The General Surgery Residency Program conducted by the Department of Surgery of the University of Massachusetts Medical School, is accredited by the ACGME (Accreditation Council of Graduate Medical Education) and is authorized for forty-seven resident positions by the RRC. With six chief residents graduating each year, this rectangular program accepts six PGY1 categorical residents to begin general surgery training each July 1. These residents are selected each year for comprehensive clinical training in preparation for a career in general surgery. Over the course of five years, residents are provided a comprehensive and unique experience in general surgery and its various subspecialties.
Promotion to the second year and to the senior years of the program is assumed but requires satisfactory performance at each level. Seven to nine residents who are interested in subspecialty training will also be accepted for one or two years of general surgery training prior to entering their subspecialty residency.
The University of Massachusetts Coordinated Residency Program in Surgery is a product of the integration of three other residency programs with the University of Massachusetts Medical Center. This coordinated program is designed to capitalize on the academic strength of the medical school and its teaching hospital, together with the clinical strengths of the affiliated hospitals, each of which varies in its clinical emphasis. The University of Massachusetts Medical Center provides exposure to complex tertiary care procedures, such as advanced hepatobiliary -pancreatic surgery, open heart surgery, multi-organ transplantation, and a Level I Trauma Center. The Endosurgery Center at UMMHC further advances training for surgical residents.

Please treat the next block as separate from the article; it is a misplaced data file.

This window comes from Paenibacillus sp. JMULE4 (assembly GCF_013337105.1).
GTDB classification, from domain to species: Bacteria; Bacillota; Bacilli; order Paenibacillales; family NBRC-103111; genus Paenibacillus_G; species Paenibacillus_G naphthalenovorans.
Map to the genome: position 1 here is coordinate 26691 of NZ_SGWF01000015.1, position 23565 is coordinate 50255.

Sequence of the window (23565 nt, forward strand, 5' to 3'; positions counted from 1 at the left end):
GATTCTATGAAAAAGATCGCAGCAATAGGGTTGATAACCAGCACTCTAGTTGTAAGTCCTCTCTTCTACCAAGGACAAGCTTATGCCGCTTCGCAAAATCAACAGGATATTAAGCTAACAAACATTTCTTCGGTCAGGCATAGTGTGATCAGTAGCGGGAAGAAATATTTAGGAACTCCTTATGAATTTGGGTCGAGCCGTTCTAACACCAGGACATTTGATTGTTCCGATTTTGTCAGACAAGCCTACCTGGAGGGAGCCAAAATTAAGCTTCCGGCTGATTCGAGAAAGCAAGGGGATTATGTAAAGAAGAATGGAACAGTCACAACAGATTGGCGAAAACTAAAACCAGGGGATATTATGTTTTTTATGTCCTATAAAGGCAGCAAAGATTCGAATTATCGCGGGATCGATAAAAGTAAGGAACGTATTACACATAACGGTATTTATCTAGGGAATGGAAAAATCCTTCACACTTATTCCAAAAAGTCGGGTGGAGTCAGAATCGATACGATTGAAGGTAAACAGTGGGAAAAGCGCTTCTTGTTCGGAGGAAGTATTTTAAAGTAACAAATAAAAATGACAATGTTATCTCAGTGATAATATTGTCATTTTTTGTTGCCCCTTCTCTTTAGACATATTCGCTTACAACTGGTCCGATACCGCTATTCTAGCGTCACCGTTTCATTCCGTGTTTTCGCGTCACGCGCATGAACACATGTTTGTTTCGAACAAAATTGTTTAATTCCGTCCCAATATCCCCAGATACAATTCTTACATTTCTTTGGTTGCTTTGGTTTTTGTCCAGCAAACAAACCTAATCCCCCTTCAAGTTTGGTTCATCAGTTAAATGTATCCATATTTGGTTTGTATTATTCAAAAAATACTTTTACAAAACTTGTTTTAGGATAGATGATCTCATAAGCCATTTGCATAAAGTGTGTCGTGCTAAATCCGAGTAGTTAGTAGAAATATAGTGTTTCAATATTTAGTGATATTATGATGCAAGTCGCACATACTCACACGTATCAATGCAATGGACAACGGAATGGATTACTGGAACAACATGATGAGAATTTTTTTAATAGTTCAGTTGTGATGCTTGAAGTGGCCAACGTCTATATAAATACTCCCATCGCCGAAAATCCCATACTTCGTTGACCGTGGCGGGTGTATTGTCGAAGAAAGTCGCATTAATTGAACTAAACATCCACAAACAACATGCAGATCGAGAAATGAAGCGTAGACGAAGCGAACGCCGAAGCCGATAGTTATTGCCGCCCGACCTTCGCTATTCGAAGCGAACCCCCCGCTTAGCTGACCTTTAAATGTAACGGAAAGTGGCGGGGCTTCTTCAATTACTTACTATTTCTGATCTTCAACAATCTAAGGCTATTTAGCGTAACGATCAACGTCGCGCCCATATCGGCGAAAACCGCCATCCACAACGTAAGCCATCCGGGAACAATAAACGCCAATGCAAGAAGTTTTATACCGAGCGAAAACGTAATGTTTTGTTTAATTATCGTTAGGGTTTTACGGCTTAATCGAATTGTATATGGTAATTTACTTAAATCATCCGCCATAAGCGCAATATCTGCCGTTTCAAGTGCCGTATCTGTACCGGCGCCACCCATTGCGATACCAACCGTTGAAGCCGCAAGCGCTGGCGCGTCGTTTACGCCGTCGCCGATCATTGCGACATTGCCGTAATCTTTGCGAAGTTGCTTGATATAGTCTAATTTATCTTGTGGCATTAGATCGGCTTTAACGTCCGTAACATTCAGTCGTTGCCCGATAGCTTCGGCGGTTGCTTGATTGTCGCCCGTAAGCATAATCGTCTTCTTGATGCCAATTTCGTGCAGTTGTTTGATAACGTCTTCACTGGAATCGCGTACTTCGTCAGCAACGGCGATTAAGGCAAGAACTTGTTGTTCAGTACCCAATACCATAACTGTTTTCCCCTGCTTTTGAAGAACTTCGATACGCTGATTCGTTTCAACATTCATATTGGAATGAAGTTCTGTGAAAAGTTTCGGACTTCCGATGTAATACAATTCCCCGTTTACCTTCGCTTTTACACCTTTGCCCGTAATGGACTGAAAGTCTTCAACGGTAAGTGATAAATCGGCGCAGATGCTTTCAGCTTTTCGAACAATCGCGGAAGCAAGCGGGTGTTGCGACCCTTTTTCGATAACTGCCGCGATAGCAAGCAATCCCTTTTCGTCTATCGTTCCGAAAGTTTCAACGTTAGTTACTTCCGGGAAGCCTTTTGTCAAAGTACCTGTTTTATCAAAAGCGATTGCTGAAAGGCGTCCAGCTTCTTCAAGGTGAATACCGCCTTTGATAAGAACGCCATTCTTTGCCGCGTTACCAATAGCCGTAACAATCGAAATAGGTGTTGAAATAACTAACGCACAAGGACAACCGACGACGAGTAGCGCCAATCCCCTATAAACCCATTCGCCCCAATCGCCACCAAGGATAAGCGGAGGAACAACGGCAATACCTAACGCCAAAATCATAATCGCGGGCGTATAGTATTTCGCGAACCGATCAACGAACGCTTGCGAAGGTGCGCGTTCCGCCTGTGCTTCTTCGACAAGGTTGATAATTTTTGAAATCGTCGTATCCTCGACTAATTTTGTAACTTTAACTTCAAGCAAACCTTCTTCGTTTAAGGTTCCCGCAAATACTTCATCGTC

All sites have faculty with academic and investigative interests. Rotations are designed such that residents have significant exposure. At any one time, one-half of the residents are assigned to UMMHC both in general surgery and surgical specialties, and the other half are at the Memorial Campus. Additional residents also rotate at the Milford-Whitinsville Regional Medical Center, which provides a rich experience in community-based practice.
This flexibility has been instrumental in helping the program adapt to the technological, educational, fiscal, and regulatory changes that have been occurring over the last few years. With new emphasis upon shorter hospital stays and outpatient management, the ambulatory care and short stay experience now receives more emphasis in surgical training. Outpatient clinics are integrated into the rotations at the UMass Hospital and are incorporated into the clinical experience throughout the program with assignments to private offices and hospital clinics.
During Orientation Week, each new resident is required to complete the two-day American College of Surgeons Advanced Trauma Life Support Course conducted by the University of Massachusetts Hospital Trauma Center. This training, consisting of didactic lectures, skill stations, and an animal exercise laboratory, prepares the surgical resident to manage patients during that first critical hour after major trauma. In addition, new residents complete training in Pediatric Advanced Life Support and begin a surgical skills simulation curriculum. These activities provide the initial portion of the foundation for the strong clinical, technical and academic young surgeons at UMass.